Why Amazon's Smartphone Faces an Uphill Climb

NEW YORK (TheStreet) - Amazon (AMZN) is entering the smartphone market as it reveals its first phone on Wednesday. AT&T (T), the data connection provider for Amazon's Kindle, is rumored to be the sole carrier.

The odds of a successful Amazon smartphone are long. While AT&T may benefit from an exclusive contract with Amazon, that won't help Amazon reach a critical mass of users. Apple's (AAPL) iPhone once was exclusively sold by AT&T, but when Apple began to sell the phone through other carriers, the company's revenue and profit rose, and its stock soared.

For Amazon, BlackBerry's (BBRY) Z10 smartphone offers a lesson. The Z10 is an excellent phone, and after many long, painful delays for BlackBerry shareholders, it was released in March 2013. But you don't know it's a great phone because you probably haven't seen one, because so few people bought them.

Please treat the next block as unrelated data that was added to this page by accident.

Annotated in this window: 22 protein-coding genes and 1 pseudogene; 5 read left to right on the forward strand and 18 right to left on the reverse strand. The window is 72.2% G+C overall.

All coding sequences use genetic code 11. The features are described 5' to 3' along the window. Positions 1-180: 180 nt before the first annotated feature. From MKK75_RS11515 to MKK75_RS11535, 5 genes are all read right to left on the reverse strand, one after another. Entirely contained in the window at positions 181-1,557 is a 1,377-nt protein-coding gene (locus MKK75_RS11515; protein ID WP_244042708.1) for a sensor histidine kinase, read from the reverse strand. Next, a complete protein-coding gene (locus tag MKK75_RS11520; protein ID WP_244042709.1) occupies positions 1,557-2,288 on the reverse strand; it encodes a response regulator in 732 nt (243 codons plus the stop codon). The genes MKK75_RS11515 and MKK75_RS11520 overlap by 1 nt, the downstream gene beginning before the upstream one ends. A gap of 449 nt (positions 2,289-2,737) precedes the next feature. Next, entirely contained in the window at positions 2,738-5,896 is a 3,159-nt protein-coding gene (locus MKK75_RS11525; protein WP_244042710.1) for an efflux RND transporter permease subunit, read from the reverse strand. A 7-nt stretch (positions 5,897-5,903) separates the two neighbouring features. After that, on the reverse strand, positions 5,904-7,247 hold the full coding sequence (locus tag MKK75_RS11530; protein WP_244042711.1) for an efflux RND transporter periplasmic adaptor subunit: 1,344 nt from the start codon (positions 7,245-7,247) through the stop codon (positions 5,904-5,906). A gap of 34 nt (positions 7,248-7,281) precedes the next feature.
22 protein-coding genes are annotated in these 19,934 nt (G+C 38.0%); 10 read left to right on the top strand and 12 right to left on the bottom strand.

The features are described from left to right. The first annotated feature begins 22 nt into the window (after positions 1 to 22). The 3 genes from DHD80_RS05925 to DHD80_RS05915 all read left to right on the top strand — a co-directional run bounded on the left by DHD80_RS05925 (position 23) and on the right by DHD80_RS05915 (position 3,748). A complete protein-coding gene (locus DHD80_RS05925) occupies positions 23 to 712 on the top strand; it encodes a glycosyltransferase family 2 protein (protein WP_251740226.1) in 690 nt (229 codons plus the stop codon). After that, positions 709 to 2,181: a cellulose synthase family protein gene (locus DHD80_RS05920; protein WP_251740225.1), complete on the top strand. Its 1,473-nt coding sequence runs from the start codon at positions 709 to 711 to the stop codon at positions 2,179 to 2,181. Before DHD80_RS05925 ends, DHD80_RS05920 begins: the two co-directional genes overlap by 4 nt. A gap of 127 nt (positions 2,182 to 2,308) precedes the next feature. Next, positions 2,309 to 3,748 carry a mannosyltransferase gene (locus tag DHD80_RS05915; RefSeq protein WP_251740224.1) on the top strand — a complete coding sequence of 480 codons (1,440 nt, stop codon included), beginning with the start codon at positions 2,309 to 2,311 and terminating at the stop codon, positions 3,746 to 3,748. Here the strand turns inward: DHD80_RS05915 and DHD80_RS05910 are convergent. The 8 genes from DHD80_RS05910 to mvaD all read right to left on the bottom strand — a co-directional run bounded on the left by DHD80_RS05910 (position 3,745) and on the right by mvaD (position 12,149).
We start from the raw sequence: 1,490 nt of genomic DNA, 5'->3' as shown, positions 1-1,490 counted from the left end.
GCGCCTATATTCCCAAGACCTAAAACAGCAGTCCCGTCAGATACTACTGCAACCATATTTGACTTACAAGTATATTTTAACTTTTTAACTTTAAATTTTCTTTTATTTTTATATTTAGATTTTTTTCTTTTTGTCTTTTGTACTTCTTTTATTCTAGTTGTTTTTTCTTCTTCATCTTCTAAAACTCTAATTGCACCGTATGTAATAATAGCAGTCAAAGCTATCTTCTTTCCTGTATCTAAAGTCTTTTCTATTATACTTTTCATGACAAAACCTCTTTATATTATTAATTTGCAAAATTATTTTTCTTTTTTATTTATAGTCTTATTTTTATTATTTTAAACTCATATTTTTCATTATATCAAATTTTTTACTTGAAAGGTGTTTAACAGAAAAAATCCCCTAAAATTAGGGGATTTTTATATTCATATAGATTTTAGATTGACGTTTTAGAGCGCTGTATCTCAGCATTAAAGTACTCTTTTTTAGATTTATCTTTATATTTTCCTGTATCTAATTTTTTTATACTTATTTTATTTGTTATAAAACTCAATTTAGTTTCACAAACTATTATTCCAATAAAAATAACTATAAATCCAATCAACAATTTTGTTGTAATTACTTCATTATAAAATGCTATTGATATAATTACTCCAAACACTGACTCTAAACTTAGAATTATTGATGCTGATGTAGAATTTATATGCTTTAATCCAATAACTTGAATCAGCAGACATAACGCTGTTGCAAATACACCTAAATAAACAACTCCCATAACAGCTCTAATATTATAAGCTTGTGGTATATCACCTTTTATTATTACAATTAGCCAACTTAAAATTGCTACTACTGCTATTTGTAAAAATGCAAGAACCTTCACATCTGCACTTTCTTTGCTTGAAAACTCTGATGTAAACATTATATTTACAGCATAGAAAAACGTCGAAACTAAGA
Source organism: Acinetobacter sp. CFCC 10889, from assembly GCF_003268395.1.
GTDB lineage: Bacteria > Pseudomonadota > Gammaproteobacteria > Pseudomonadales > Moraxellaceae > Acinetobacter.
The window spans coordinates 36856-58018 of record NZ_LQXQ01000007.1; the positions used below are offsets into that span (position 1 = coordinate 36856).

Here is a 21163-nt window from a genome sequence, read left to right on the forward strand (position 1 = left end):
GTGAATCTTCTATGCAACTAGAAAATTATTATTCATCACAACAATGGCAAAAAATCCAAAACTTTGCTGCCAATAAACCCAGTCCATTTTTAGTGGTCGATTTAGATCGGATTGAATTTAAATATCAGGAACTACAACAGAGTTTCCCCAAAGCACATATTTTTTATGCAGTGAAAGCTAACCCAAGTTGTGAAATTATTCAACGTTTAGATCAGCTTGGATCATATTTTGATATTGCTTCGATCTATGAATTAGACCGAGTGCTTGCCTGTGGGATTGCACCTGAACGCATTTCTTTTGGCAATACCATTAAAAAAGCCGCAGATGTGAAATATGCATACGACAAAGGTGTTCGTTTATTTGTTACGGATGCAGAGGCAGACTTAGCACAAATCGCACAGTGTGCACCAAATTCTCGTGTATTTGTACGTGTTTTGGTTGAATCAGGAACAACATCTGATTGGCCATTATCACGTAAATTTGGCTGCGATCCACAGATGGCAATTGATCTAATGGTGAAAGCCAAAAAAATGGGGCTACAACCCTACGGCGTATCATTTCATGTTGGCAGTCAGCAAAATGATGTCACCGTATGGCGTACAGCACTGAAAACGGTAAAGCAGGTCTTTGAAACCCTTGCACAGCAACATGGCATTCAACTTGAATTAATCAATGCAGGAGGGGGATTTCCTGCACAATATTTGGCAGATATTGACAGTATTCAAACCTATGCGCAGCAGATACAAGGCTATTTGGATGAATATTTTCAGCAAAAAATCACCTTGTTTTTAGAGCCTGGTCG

The Z10 was too little, too late. Amazon's smartphone entry will play out similarly. Lots of fanfare and media attention for about a month, followed by essentially radio silence. The phone idea will most likely go down as one of Jeff Bezos' few, albeit biggest, mistakes.

For one, Android by any other name is still an Android. Amazon's Kindle Fire uses a forked version of Android as its operating system. If the operating system ventures too far off the path, it risks failure to run future popular apps.

If the phone doesn't venture too far from the standard Android operating system, then it won't likely be much different than every other Android phone, other than maybe a few temporary novel bells and whistles. 

The Amazon smartphone may have enough unique characteristics to be the cool kid for about a month, but so was the Z10.

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